In Bach’s works there is a powerful bond between rhythm and harmony. There is a symbiotic relationship between these two elements which is probably unique among composers. Maybe this is what one might term the epic quality in Bach, just as there is a dramatic quality in Haydn, Mozart and Beethoven. Thanks to this epic quality everything in Bach’s music achieves unity. An excellent example is the C sharp Fugue from Book One of Das wohltemperierte Klavier. It is like a dance with enormous rhythmic vitality. Any knowledge acquired when dealing with harmony is immensely helpful. Now, when I delve more deeply into or play the Das wohltemperierte Klavier, I often remember many musical experiences – with Mozart, Wagner, Schoenberg and many others – and observe that the greater the general knowledge of music, the more interesting is the performance.
Why did Bülow describe Das wohltemperierte Klavier as the Old Testament? What is the Old Testament? On the one hand it is the narrative of a people and its experiences. On the other it is a compilation of thoughts about life on this earth, love, ethics, morals and human qualities. Thoughts on the experience of the past provide a statement about the present and also a lesson for the future, showing thoughtful people where and how they can find their own way. That is what the Old Testament means to me, as does every other masterpiece, including Das wohltemperierte Klavier. It makes a statement about everything that preceded it in music. It makes a statement about music in the time of Bach. But it also indicates the direction which music might take as it develops – as indeed it has developed. For example, the chromaticism in the Prelude in C sharp minor from Book One brings Wagner’s Tristan und Isolde to mind. Or the Fugue in E flat, which could be straight out of a symphony by Bruckner. In other words, Das wohltemperierte Klavier is not only the sum of everything that has preceded it, but it also points the way ahead. In the history of European music there are very few composers whose works that applies. This is one of the main reasons for the towering stature of Bach’s music.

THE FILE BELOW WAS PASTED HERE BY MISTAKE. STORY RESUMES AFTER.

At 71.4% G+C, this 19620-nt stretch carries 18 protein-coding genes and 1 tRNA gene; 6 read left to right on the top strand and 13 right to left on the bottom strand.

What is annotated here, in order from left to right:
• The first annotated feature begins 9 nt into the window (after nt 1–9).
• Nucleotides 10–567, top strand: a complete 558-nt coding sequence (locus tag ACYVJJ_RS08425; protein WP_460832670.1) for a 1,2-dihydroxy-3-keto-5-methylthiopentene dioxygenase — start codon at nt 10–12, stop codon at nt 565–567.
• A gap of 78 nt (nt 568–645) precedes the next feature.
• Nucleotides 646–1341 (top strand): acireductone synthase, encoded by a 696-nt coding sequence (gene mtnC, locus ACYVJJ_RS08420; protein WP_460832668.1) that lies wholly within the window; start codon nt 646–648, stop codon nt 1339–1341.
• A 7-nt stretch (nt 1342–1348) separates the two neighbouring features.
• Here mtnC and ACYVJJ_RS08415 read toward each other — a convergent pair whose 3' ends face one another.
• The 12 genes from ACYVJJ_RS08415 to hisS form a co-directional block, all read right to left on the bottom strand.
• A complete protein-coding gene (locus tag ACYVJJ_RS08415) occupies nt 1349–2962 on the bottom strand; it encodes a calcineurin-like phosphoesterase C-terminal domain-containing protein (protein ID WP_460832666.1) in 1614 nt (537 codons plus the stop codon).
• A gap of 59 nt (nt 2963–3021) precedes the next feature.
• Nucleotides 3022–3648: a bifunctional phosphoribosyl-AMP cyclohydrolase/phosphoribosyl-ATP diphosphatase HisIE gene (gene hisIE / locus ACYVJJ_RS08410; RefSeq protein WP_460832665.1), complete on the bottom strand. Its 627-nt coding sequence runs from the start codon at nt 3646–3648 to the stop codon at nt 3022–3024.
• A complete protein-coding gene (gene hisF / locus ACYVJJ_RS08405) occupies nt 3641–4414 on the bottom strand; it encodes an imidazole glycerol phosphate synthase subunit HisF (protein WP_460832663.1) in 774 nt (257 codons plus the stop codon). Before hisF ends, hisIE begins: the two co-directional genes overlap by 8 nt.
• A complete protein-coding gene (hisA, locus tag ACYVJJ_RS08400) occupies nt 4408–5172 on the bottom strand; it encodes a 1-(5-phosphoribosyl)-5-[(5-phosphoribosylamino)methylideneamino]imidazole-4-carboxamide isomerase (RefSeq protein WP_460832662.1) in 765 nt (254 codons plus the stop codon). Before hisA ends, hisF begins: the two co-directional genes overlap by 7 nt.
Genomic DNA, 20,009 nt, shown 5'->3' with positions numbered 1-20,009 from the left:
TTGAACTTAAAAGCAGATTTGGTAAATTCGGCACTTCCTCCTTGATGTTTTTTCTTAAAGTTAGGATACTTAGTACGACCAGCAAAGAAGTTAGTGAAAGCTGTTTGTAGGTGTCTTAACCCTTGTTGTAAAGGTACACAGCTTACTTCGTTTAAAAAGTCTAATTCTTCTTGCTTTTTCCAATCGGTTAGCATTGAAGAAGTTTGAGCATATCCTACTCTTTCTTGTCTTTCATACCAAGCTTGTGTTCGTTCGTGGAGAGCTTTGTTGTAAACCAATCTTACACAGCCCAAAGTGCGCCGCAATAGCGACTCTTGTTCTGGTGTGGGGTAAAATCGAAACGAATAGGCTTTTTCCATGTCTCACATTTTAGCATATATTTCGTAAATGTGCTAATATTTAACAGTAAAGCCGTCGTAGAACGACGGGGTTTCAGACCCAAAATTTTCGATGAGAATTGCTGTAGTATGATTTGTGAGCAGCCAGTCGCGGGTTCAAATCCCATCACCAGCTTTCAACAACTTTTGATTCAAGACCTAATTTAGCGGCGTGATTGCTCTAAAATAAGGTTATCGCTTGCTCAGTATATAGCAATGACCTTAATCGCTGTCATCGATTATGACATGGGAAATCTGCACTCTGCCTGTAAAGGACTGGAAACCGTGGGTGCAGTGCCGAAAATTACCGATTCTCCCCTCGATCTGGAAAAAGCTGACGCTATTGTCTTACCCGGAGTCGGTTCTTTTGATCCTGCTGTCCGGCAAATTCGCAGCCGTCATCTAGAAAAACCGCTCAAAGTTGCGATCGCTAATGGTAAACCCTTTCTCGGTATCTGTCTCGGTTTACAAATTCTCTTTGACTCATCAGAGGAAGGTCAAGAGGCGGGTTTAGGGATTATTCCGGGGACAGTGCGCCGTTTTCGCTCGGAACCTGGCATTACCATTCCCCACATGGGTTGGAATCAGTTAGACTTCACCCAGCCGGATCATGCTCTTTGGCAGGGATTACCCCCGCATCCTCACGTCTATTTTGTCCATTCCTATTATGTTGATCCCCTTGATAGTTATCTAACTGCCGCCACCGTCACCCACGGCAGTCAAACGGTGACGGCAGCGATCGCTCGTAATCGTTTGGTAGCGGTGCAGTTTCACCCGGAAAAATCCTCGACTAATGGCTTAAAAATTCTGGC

Mr. Barenboim’s thoughts on this subject were recorded by Axel Brüggemann. Translated by Gery Bramall.